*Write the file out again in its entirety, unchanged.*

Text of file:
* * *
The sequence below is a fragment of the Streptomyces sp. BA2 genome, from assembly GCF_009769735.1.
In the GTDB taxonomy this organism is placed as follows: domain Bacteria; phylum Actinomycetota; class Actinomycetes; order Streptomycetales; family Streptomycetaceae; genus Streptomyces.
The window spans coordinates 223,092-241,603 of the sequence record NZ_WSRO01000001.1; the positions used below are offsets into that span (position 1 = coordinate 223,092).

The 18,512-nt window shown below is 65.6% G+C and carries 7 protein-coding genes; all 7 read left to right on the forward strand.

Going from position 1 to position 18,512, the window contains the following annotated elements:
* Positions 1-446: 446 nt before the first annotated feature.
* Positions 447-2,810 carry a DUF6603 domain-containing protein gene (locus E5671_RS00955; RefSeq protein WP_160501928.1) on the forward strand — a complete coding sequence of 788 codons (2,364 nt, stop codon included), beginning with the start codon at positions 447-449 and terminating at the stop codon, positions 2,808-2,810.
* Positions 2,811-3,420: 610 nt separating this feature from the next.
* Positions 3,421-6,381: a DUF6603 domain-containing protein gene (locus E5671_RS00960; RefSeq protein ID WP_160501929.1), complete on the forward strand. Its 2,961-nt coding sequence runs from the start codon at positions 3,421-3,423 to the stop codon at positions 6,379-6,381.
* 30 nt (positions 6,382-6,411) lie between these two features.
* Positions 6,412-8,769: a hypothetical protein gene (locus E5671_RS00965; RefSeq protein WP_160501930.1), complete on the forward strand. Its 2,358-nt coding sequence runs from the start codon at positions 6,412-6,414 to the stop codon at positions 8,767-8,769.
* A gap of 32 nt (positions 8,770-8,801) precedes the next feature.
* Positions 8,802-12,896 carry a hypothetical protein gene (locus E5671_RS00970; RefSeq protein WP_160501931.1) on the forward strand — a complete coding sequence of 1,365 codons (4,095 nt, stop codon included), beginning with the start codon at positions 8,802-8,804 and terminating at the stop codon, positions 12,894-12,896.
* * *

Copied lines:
The sequence below is a fragment of the Streptomyces sp. BA2 genome, from assembly GCF_009769735.1.
In the GTDB taxonomy this organism is placed as follows: domain Bacteria; phylum Actinomycetota; class Actinomycetes; order Streptomycetales; family Streptomycetaceae; genus Streptomyces.
The window spans coordinates 223,092-241,603 of the sequence record NZ_WSRO01000001.1; the positions used below are offsets into that span (position 1 = coordinate 223,092).

The 18,512-nt window shown below is 65.6% G+C and carries 7 protein-coding genes; all 7 read left to right on the forward strand.

Going from position 1 to position 18,512, the window contains the following annotated elements:
* Positions 1-446: 446 nt before the first annotated feature.
* Positions 447-2,810 carry a DUF6603 domain-containing protein gene (locus E5671_RS00955; RefSeq protein WP_160501928.1) on the forward strand — a complete coding sequence of 788 codons (2,364 nt, stop codon included), beginning with the start codon at positions 447-449 and terminating at the stop codon, positions 2,808-2,810.
* Positions 2,811-3,420: 610 nt separating this feature from the next.
* Positions 3,421-6,381: a DUF6603 domain-containing protein gene (locus E5671_RS00960; RefSeq protein ID WP_160501929.1), complete on the forward strand. Its 2,961-nt coding sequence runs from the start codon at positions 3,421-3,423 to the stop codon at positions 6,379-6,381.
* 30 nt (positions 6,382-6,411) lie between these two features.
* Positions 6,412-8,769: a hypothetical protein gene (locus E5671_RS00965; RefSeq protein WP_160501930.1), complete on the forward strand. Its 2,358-nt coding sequence runs from the start codon at positions 6,412-6,414 to the stop codon at positions 8,767-8,769.
* A gap of 32 nt (positions 8,770-8,801) precedes the next feature.
* Positions 8,802-12,896 carry a hypothetical protein gene (locus E5671_RS00970; RefSeq protein WP_160501931.1) on the forward strand — a complete coding sequence of 1,365 codons (4,095 nt, stop codon included), beginning with the start codon at positions 8,802-8,804 and terminating at the stop codon, positions 12,894-12,896.